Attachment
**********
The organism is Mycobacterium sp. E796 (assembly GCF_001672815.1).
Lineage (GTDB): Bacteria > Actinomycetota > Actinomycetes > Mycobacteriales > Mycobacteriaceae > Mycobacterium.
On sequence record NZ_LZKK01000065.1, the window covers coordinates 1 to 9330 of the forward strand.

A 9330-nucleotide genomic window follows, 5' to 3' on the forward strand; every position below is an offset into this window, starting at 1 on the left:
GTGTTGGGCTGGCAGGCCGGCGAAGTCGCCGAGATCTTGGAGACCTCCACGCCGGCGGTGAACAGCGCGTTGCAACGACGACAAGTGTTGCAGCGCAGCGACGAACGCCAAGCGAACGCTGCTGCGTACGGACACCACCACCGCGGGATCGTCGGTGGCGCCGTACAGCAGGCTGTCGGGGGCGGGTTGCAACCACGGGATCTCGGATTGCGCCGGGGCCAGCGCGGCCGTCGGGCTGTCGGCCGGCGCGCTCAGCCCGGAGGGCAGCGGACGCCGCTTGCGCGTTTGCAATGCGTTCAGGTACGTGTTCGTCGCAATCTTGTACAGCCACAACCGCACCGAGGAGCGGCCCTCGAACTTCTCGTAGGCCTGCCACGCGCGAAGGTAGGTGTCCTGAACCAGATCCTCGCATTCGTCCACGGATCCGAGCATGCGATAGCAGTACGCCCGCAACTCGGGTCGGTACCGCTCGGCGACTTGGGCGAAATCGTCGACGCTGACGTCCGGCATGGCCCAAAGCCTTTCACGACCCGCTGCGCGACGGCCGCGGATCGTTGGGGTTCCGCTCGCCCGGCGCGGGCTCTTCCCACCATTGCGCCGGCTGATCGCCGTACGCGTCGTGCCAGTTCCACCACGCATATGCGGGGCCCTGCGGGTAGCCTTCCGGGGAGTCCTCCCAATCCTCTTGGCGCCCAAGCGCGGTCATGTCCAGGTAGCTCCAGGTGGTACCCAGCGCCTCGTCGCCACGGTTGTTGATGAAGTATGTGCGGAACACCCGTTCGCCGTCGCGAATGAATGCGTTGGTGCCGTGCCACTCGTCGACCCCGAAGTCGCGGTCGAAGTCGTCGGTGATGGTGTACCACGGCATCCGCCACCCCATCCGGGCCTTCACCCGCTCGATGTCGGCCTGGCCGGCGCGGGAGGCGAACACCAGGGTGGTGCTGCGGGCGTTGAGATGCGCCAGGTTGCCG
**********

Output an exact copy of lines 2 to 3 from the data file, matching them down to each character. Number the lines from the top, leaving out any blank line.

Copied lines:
Lineage (GTDB): Bacteria > Actinomycetota > Actinomycetes > Mycobacteriales > Mycobacteriaceae > Mycobacterium.
On sequence record NZ_LZKK01000065.1, the window covers coordinates 1 to 9330 of the forward strand.